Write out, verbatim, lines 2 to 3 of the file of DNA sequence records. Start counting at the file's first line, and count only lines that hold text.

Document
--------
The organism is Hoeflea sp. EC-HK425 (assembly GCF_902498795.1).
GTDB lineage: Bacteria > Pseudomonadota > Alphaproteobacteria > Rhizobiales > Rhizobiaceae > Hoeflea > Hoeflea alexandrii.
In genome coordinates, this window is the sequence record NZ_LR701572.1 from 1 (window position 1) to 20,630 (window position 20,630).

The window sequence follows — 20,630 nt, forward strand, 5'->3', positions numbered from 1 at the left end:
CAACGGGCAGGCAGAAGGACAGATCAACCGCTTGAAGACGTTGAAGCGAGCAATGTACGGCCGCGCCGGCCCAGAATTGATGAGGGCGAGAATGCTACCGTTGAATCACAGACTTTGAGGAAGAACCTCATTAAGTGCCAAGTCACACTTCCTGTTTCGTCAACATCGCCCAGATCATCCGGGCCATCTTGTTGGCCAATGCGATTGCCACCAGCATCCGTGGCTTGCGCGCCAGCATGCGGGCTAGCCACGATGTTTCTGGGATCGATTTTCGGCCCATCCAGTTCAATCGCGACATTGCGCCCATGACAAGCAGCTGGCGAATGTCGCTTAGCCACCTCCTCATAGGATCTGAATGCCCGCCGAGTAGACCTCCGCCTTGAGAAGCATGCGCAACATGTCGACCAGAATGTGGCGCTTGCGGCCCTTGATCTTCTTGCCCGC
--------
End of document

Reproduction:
GTDB lineage: Bacteria > Pseudomonadota > Alphaproteobacteria > Rhizobiales > Rhizobiaceae > Hoeflea > Hoeflea alexandrii.
In genome coordinates, this window is the sequence record NZ_LR701572.1 from 1 (window position 1) to 20,630 (window position 20,630).